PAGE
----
For hundreds of years, lighthouses have offered protection and hope to anyone lost out in sea.
These iconic monuments have withstood weather and war, offering a glimpse into a more or less distant past.
The majestic Maiden’s tower (Kız Kulesi in Turkish), also known as Leander’s Tower (Tower of Leandros), is one of the best lighthouses in Europe to visit at least once in your life.
Situated on a small islet at the southern entrance of the Bosphorus strait 200 m from the coast of Üsküdar in Istanbul, it has existed since the medieval Byzantine period.
An iconic landmark on the city’s skyline, it has a rich history dating back to the fourth century, as well as a few legends adding to its fame, and an intriguing background worth exploring.
The Maiden’s Tower served many different purposes throughout the centuries, including a merchantman tax collection center, a defense tower, and a lighthouse. During the 1830 cholera epidemic, it was even transformed into a quarantine hospital and radio station while, in 1964, the building was given over to the Ministry of Defence and then to the Maritime Enterprises 18 years later.
Historically, after the naval victory at Cyzicus, the ancient Athenian general Alcibiades possibly built a custom station for ships coming from the Black Sea on a small rock in front of Chrysopolis, today’s Üsküdar.
In 1110 Byzantine Emperor Alexius Comnenus built a wooden tower protected by a stone wall. From the tower an iron chain stretched across to another tower erected on the European shore, at the quarter of Mangana in Constantinople.
The islet was then connected to the Asiatic shore through a defense wall, whose underwater remains are visible still today.
During the Ottoman conquest of Constantinople, our modern Istanbul, in 1453, the tower held a Byzantine garrison commanded by the Venetian Gabriele Trevisanom and then the structure was used as a watchtower by the Ottoman Turks during the reign of Sultan Mehmed the Conqueror.
The tower was destroyed during the earthquake of 1509, and then burned down in 1721.
Following that it was used as a lighthouse, and the surrounding walls were repaired in 1731 and 1734, until in 1763 it was reconstructed using stone by Istanbul’s head architect Nevşehirli Damat İbrahim Paşa, and a glass kiosk and lead-covered dome were later added. Sultan Mahmut II’s signature was inscribed on marble by famous calligrapher Rakım Efendi and, by 1857, a lantern had been installed, although this was converted into an automatic lighting system by 1920.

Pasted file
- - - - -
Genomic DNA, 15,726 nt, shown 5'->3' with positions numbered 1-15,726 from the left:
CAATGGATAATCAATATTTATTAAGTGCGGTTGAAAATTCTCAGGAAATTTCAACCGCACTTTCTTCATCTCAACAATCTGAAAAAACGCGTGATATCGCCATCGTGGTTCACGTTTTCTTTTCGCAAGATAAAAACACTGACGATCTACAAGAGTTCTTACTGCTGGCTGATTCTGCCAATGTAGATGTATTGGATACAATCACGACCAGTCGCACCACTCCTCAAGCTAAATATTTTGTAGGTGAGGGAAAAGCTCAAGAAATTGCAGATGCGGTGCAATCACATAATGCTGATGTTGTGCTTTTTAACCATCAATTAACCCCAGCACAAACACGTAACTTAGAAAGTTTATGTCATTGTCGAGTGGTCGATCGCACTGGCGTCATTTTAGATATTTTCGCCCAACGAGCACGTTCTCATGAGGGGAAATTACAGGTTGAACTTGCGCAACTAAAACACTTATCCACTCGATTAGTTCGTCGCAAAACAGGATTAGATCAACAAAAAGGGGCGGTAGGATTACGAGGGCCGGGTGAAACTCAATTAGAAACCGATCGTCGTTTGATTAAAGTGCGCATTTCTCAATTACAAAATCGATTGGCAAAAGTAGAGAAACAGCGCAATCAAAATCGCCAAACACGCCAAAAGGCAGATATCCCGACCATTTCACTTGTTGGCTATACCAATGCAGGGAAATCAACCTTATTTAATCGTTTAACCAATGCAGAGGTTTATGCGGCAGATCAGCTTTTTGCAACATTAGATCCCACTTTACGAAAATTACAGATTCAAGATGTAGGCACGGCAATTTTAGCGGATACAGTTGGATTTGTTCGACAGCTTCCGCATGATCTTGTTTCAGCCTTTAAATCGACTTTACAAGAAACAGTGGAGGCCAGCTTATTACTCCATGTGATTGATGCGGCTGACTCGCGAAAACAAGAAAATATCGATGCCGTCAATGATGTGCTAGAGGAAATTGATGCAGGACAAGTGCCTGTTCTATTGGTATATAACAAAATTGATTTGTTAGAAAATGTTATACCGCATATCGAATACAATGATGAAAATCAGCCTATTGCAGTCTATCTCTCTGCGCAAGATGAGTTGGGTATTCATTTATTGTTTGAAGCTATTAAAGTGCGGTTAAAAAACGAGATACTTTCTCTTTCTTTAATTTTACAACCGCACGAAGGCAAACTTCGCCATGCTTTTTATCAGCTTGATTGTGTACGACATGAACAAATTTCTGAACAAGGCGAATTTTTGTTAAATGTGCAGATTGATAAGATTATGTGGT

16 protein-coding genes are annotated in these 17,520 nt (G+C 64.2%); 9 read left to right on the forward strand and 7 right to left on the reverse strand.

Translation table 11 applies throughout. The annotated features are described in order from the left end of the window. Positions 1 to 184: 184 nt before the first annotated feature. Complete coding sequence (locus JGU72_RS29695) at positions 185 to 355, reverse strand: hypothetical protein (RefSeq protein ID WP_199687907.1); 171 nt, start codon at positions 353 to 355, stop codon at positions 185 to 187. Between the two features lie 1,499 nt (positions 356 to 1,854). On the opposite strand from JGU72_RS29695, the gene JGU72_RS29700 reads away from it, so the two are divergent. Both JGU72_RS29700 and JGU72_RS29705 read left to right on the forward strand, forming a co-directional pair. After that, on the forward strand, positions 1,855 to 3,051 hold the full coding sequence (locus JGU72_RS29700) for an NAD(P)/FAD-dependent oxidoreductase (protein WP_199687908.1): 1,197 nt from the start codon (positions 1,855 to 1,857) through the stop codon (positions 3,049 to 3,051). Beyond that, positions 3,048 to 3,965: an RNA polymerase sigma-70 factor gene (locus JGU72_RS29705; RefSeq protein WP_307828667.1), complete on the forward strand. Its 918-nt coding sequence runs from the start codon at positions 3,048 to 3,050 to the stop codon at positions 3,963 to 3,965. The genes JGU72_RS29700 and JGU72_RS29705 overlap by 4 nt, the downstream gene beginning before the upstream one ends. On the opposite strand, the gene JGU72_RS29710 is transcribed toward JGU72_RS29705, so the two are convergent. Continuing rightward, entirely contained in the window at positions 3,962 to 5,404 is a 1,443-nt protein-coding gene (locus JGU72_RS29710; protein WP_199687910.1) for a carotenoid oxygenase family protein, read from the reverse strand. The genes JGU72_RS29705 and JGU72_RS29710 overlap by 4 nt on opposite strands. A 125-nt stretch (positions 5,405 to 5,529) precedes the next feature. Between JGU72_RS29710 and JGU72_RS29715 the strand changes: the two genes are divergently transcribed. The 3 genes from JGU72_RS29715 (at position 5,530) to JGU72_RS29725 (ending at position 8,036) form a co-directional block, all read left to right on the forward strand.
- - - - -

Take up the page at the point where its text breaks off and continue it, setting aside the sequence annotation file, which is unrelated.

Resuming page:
The most recent restoration began in 1998 for the James Bond movie “The World Is Not Enough”, and steel supports were added around the ancient tower as a precaution after the 17 August 1999 earthquake.
The interior of the tower has been converted into a café and restaurant, with views of the former Roman, Byzantine and Ottoman capital, with private boats that make trips to the tower several times a day.
There are many legends about the construction of the tower and its location.
According to probably the most popular one, an emperor had a much beloved daughter and one day, an oracle prophesied that she would be killed by a venomous snake on her 18th birthday.
The emperor, in an effort to thwart his daughter’s early demise by placing her away from land so as to keep her away from any snakes, had the tower built in the middle of the Bosphorus to protect his daughter until her 18th birthday. The princess was placed in the tower, where she was frequently visited only by her father.
On the 18th birthday of the princess, the emperor brought her a basket of exotic sumptuous fruits as a birthday gift, delighted that he was able to prevent the prophecy. Upon reaching into the basket, however, an asp that had been hiding among the fruit bit the young princess and she died in her father’s arms, just as the oracle had predicted, hence the name Maiden’s Tower.
The older name Leander’s Tower, come from another legend, the one of Hero and Leander (which is set in the Dardanelles strait, also known in antiquity as the Hellespont), the Greek myth relating the story of Hero, a priestess of Aphrodite (Venus in Roman mythology) who dwelt in a tower in Sestos on the European side of the Hellespont, and Leander, a young man from Abydos on the opposite side of the strait. Leander fell in love with Hero and would swim every night across the Hellespont to spend time with her, and Hero would light a lamp at the top of her tower to guide his way.
Succumbing to Leander’s soft words and to his argument that Aphrodite, as the goddess of love and sex, would scorn the worship of a virgin, Hero succumbed to his charms and they made love.
Their secret love affair lasted through a warm summer.
They had agreed to part during winter and resume in the spring due to the nature of the waters.
However, one stormy winter night, Leander saw the torch at the top of Hero’s tower, but the strong winter wind blew out Hero’s light and Leander lost his way and drowned. When Hero saw his dead body, she threw herself over the edge of the tower to her death to be with him.
Their bodies washed up on shore together in an embrace and they were buried in a grave on the same shore.
Due to the vicinity and similarity between the Dardanelles and the Bosphorus, Leander’s story was mistakenly attributed to the tower.
Last but not least, the Battalgazi legend follows the tale of a man by that name, who was said to fall for the daughter of the tekfur, the Christian ruler.
The tekfur forbade their union and isolated his daughter at the tower, after which Battalgazi stormed the islet and abducted his love, riding away with her into the sunset. The saying, “He who takes the horse, crosses Üsküdar,” is said to derive from this story and means those who act without deliberating too long will reach their goals faster.
Do you agree? 😊
Images from web – Google Research